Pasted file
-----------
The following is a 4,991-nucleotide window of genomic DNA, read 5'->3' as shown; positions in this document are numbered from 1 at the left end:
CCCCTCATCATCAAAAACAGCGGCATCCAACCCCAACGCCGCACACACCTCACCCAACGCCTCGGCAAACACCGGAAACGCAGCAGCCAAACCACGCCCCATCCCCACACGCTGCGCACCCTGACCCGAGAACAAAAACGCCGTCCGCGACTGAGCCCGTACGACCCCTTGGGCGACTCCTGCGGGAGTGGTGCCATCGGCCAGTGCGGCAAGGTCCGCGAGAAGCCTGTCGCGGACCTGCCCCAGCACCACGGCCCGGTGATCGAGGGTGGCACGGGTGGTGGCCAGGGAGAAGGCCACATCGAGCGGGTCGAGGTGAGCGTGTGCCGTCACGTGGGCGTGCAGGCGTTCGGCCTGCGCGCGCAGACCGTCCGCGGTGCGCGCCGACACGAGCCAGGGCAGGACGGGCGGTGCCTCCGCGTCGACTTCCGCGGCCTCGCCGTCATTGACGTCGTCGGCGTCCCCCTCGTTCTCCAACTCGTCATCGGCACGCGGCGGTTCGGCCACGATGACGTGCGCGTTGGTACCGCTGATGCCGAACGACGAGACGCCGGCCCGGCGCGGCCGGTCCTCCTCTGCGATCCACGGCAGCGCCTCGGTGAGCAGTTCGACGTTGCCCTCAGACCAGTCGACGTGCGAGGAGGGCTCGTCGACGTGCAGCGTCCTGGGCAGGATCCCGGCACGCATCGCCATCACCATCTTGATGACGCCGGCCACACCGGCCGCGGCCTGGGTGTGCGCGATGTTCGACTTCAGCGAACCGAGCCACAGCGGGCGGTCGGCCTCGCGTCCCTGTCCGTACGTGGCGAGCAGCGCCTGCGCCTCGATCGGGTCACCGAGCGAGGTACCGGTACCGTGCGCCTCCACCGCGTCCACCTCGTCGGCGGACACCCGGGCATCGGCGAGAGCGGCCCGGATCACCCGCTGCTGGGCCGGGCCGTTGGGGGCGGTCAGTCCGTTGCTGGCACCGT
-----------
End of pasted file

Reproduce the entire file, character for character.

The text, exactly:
The following is a 4,991-nucleotide window of genomic DNA, read 5'->3' as shown; positions in this document are numbered from 1 at the left end:
CCCCTCATCATCAAAAACAGCGGCATCCAACCCCAACGCCGCACACACCTCACCCAACGCCTCGGCAAACACCGGAAACGCAGCAGCCAAACCACGCCCCATCCCCACACGCTGCGCACCCTGACCCGAGAACAAAAACGCCGTCCGCGACTGAGCCCGTACGACCCCTTGGGCGACTCCTGCGGGAGTGGTGCCATCGGCCAGTGCGGCAAGGTCCGCGAGAAGCCTGTCGCGGACCTGCCCCAGCACCACGGCCCGGTGATCGAGGGTGGCACGGGTGGTGGCCAGGGAGAAGGCCACATCGAGCGGGTCGAGGTGAGCGTGTGCCGTCACGTGGGCGTGCAGGCGTTCGGCCTGCGCGCGCAGACCGTCCGCGGTGCGCGCCGACACGAGCCAGGGCAGGACGGGCGGTGCCTCCGCGTCGACTTCCGCGGCCTCGCCGTCATTGACGTCGTCGGCGTCCCCCTCGTTCTCCAACTCGTCATCGGCACGCGGCGGTTCGGCCACGATGACGTGCGCGTTGGTACCGCTGATGCCGAACGACGAGACGCCGGCCCGGCGCGGCCGGTCCTCCTCTGCGATCCACGGCAGCGCCTCGGTGAGCAGTTCGACGTTGCCCTCAGACCAGTCGACGTGCGAGGAGGGCTCGTCGACGTGCAGCGTCCTGGGCAGGATCCCGGCACGCATCGCCATCACCATCTTGATGACGCCGGCCACACCGGCCGCGGCCTGGGTGTGCGCGATGTTCGACTTCAGCGAACCGAGCCACAGCGGGCGGTCGGCCTCGCGTCCCTGTCCGTACGTGGCGAGCAGCGCCTGCGCCTCGATCGGGTCACCGAGCGAGGTACCGGTACCGTGCGCCTCCACCGCGTCCACCTCGTCGGCGGACACCCGGGCATCGGCGAGAGCGGCCCGGATCACCCGCTGCTGGGCCGGGCCGTTGGGGGCGGTCAGTCCGTTGCTGGCACCGT